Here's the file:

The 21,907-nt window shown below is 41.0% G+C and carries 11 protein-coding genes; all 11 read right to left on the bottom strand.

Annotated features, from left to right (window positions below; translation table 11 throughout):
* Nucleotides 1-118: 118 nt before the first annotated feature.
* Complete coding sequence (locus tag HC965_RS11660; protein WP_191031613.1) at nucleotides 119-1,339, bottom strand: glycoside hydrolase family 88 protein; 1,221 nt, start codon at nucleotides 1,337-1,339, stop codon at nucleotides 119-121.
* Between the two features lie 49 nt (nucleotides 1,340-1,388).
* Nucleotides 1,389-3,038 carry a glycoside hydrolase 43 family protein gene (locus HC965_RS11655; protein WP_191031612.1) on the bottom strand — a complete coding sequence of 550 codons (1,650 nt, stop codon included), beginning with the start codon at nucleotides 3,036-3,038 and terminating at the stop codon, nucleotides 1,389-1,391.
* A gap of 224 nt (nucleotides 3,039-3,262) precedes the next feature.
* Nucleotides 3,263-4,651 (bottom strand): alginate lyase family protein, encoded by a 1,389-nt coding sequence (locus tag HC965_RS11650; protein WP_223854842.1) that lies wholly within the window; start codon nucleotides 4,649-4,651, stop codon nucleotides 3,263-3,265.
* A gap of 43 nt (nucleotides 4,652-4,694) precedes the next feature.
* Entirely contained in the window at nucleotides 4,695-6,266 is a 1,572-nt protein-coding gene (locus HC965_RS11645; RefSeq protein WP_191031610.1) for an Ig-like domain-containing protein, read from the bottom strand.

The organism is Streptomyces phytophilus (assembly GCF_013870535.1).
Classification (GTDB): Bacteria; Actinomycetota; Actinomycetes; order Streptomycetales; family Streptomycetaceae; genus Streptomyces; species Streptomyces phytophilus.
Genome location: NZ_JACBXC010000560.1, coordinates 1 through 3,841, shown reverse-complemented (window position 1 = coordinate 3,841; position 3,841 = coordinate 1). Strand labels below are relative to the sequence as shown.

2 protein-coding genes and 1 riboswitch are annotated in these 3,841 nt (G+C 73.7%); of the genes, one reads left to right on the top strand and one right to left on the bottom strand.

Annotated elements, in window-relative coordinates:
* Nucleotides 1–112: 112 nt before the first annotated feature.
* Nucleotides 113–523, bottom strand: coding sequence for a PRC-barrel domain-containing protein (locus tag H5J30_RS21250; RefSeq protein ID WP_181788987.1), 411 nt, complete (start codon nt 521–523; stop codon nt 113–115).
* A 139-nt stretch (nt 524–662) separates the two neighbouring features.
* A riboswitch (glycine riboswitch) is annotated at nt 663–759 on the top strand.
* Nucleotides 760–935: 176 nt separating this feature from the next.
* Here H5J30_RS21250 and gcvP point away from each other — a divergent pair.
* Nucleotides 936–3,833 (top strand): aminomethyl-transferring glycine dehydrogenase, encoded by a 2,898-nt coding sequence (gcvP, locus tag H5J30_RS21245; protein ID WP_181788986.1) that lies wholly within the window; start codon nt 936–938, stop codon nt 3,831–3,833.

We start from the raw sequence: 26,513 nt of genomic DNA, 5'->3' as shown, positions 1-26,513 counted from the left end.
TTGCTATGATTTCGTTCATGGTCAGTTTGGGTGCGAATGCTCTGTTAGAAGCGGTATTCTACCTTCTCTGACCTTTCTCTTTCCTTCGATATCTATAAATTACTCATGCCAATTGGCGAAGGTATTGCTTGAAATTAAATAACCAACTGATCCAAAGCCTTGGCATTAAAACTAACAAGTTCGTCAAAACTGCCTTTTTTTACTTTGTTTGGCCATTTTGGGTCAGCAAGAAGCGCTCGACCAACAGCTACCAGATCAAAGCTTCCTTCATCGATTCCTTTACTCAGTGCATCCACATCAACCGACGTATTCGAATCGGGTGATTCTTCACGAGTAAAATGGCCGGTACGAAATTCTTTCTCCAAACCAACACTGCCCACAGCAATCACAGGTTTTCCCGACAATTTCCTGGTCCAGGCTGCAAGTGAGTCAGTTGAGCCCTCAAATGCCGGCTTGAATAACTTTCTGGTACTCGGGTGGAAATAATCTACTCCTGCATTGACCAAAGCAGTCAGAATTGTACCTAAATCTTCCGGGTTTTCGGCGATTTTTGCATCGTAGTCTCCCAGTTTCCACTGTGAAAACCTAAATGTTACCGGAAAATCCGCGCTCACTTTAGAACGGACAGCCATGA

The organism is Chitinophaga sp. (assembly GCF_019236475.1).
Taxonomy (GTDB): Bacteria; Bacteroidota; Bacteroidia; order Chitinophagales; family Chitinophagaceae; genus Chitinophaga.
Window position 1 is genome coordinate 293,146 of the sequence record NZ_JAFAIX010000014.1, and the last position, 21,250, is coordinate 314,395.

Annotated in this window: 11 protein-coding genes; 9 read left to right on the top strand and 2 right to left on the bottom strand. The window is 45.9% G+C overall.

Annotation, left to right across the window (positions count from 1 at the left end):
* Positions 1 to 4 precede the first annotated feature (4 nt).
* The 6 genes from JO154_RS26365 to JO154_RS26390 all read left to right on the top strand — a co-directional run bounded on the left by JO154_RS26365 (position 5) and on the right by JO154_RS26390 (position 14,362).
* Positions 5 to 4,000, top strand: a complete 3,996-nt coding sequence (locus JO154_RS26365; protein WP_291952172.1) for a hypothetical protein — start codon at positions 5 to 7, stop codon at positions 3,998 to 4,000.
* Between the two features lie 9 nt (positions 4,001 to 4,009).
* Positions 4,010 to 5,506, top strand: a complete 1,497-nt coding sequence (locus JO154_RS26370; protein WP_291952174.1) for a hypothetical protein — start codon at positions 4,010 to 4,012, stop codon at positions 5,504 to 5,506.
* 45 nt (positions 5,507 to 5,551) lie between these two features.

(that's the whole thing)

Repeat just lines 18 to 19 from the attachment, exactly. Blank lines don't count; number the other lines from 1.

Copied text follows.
* A 139-nt stretch (nt 524–662) separates the two neighbouring features.
* A riboswitch (glycine riboswitch) is annotated at nt 663–759 on the top strand.